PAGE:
TSP Smart: The Fed Bailed out Buddies

Excerpts from Doug Noland’s article posted below:

Rather than tolerate a much overdue – and greatly needed – adjustment for a dangerously over-leveraged marketplace, the Fed resorted in September 2019 to so-called “insurance” stimulus – QE in the face of near-record stock prices and multi-decade low unemployment. This is key, and I doubt history will get this right. The Fed used extreme monetary stimulus to bolster an increasingly fragile leveraged speculating community – not to support either a weakening economy or a problematic Credit slowdown. Simply, the Fed moved to sustain the Bubble.

…Too many times over recent decades my worst fears have been realized. And over the past 15 months, the worst-case scenario has materialized. The Fed’s March 2020 system bailout reversed speculative deleveraging, and then almost $4.0 TN of QE fueled historic Bubble blow-off excess.

“The March 2020 shock to the UST market was unprecedented in scale, but due to the speed and extent of Federal Reserve interventions, relatively short-lived.”

TSP Smart: The Fed is patting its own back for saving hedge funds engaged in extreme leverage by acting so fast. They do not seem to bat an eye that it took $2 trillion in 5 weeks or that their previous interventions led to destabilizing the Treasury markets on assurances that the Fed would be there to rescue malinvestment.

The Fed should not be in the business of managing financial conditions through market liquidity injections. QE has significant effects on market perceptions for both the risk and potential return from leveraged speculation – therefore should be employed only temporarily for system stabilization in the most extreme crisis backdrops. Open-ended QE is reckless. So-called “insurance” QE is policy negligence. Sticking with $120 billion of QE in today’s circumstance of robust economic recovery and manic market Bubbles is a policy abomination.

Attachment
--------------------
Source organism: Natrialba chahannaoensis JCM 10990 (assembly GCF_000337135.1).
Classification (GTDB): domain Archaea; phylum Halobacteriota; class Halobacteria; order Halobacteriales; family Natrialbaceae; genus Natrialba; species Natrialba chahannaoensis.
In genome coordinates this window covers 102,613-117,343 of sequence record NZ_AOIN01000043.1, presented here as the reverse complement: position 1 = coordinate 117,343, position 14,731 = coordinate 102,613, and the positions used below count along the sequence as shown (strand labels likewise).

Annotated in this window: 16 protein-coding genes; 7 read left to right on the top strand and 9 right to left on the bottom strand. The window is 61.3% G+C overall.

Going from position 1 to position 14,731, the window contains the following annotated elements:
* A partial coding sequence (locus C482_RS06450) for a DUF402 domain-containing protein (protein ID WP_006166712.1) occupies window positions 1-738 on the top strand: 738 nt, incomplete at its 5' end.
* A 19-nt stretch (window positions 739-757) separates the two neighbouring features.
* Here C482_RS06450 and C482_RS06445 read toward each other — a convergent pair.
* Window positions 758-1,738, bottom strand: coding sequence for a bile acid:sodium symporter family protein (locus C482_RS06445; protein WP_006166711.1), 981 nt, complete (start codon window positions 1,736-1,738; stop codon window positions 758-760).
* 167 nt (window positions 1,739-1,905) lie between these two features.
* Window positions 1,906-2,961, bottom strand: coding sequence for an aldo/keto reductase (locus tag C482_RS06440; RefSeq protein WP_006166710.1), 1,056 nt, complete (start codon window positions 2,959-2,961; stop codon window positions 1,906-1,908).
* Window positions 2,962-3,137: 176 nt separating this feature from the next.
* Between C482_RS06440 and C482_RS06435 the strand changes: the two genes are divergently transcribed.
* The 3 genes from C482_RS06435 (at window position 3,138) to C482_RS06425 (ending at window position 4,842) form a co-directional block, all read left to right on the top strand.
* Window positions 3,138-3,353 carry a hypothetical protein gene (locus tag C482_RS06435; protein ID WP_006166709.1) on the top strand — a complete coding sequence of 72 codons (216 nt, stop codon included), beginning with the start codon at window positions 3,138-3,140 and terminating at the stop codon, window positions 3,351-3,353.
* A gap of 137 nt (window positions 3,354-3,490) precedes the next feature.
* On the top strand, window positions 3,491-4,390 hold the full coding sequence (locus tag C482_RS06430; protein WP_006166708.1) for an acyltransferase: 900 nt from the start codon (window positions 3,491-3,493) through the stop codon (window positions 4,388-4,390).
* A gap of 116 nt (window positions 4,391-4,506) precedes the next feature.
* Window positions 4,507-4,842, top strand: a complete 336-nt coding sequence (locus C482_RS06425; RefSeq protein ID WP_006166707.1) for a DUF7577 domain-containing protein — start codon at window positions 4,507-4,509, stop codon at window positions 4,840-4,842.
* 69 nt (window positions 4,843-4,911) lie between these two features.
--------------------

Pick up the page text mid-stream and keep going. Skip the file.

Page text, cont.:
Where would yields be today without Trillions of levered hedge fund and derivatives trades? Without QE? Without the emboldened leveraged speculating community fearless that the Fed will have no alternative than to move immediately with massive support in the event of market instability?

TSP Smart: Historically the 10-year Treasury yield came in near nominal GDP which would mean 3% higher than the suppressed 1.5% yield today. The price of money would be double and all the financial assets would be halved in a heart-beat.

As for my title, the hedge funds the Fed bailed out employ former Federal Reserve members. And did I mention the Federal Reserve is a unique private corporation with Citibank and JP Morgan owning over 70% of their shares. In other words, the cartel of bankers will of course bail themselves out with Treasury money every time.

Doug Noland’s title is more professional…


Hedge Fund Treasury Trading and Funding Fragility

by Doug Noland

Last week’s CBB focused on a fundamental flaw in contemporary central bank doctrine – using securities markets as the primary mechanism for managing system financial conditions. What began with Greenspan’s liquidity assurances following the “Black Monday” 1987 market crash – soon stretching in the early-nineties to interest-rate and yield curve manipulation to bolster market-based Credit – has morphed into $120 billion monthly liquidity injections in an environment of manic securities, housing and asset markets.

Greenspan’s policy shift was instrumental in generating extraordinary returns and rapid growth for the hedge fund industry, and leveraged speculation more generally. Fed and GSE backstops were key to the leveraged speculating community surviving the 1994 bursting bond/derivatives Bubble. Speculative leverage expanded rapidly, ensuring only greater backstops and bailouts during the 1998 Russia/LTCM fiasco.

Following the “tech” Bubble collapse, the Fed aggressively slashed rates and resorted to stoking unprecedented mortgage Credit growth and associated leveraged speculation in the name of system reflation. The resulting Bubble collapse in 2008 was met with the introduction of QE to the tune of $1.0 TN. There’s been no turning back, as Federal Reserve holdings have surpassed $8.0 TN – ballooning almost ten-fold since 2007.

This week saw an interesting addition to the Federal Reserve staff working papers in The Finance and Economics Discussion Series: “Hedge Fund Treasury Trading and Funding Fragility: Evidence from the COVID-19 Crisis” (Mathias S. Kruttli, Phillip J. Monin, Lubomir Petrasek and Sumudu W. Watugala).

I noted last week the omission of hedge fund leveraging in Loretta Mester’s “Financial Stability and Monetary Policy…” presentation. This week’s Fed paper helped fill in a few analytical holes.

“Hedge fund gross U.S. Treasury (UST) exposures doubled from 2018 to February 2020 to $2.4 trillion, primarily driven by relative value arbitrage trading and supported by corresponding increases in repo borrowing… Since 2018Q2 there has been a significant increase in repo borrowing, indicating a marked increase in long UST securities holdings.”